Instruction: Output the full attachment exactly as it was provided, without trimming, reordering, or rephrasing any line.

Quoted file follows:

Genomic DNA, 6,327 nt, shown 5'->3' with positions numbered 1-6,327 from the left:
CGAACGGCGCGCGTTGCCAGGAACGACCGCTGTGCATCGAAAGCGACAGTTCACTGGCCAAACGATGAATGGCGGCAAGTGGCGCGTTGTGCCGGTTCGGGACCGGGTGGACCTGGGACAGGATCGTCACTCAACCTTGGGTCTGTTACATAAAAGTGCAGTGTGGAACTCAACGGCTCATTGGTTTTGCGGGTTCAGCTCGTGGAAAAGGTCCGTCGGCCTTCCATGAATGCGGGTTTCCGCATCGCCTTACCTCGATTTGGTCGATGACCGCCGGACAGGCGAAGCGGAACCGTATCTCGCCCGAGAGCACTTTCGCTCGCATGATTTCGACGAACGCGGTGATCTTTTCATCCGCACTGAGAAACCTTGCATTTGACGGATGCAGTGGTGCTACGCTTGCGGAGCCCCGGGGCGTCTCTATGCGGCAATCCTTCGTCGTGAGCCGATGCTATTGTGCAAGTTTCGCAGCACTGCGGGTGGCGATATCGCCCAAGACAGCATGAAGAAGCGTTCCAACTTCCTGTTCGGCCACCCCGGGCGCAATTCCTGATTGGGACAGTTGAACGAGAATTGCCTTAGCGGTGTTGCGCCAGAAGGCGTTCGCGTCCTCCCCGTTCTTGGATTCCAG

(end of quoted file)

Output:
Genomic DNA, 6,327 nt, shown 5'->3' with positions numbered 1-6,327 from the left:
CGAACGGCGCGCGTTGCCAGGAACGACCGCTGTGCATCGAAAGCGACAGTTCACTGGCCAAACGATGAATGGCGGCAAGTGGCGCGTTGTGCCGGTTCGGGACCGGGTGGACCTGGGACAGGATCGTCACTCAACCTTGGGTCTGTTACATAAAAGTGCAGTGTGGAACTCAACGGCTCATTGGTTTTGCGGGTTCAGCTCGTGGAAAAGGTCCGTCGGCCTTCCATGAATGCGGGTTTCCGCATCGCCTTACCTCGATTTGGTCGATGACCGCCGGACAGGCGAAGCGGAACCGTATCTCGCCCGAGAGCACTTTCGCTCGCATGATTTCGACGAACGCGGTGATCTTTTCATCCGCACTGAGAAACCTTGCATTTGACGGATGCAGTGGTGCTACGCTTGCGGAGCCCCGGGGCGTCTCTATGCGGCAATCCTTCGTCGTGAGCCGATGCTATTGTGCAAGTTTCGCAGCACTGCGGGTGGCGATATCGCCCAAGACAGCATGAAGAAGCGTTCCAACTTCCTGTTCGGCCACCCCGGGCGCAATTCCTGATTGGGACAGTTGAACGAGAATTGCCTTAGCGGTGTTGCGCCAGAAGGCGTTCGCGTCCTCCCCGTTCTTGGATTCCAG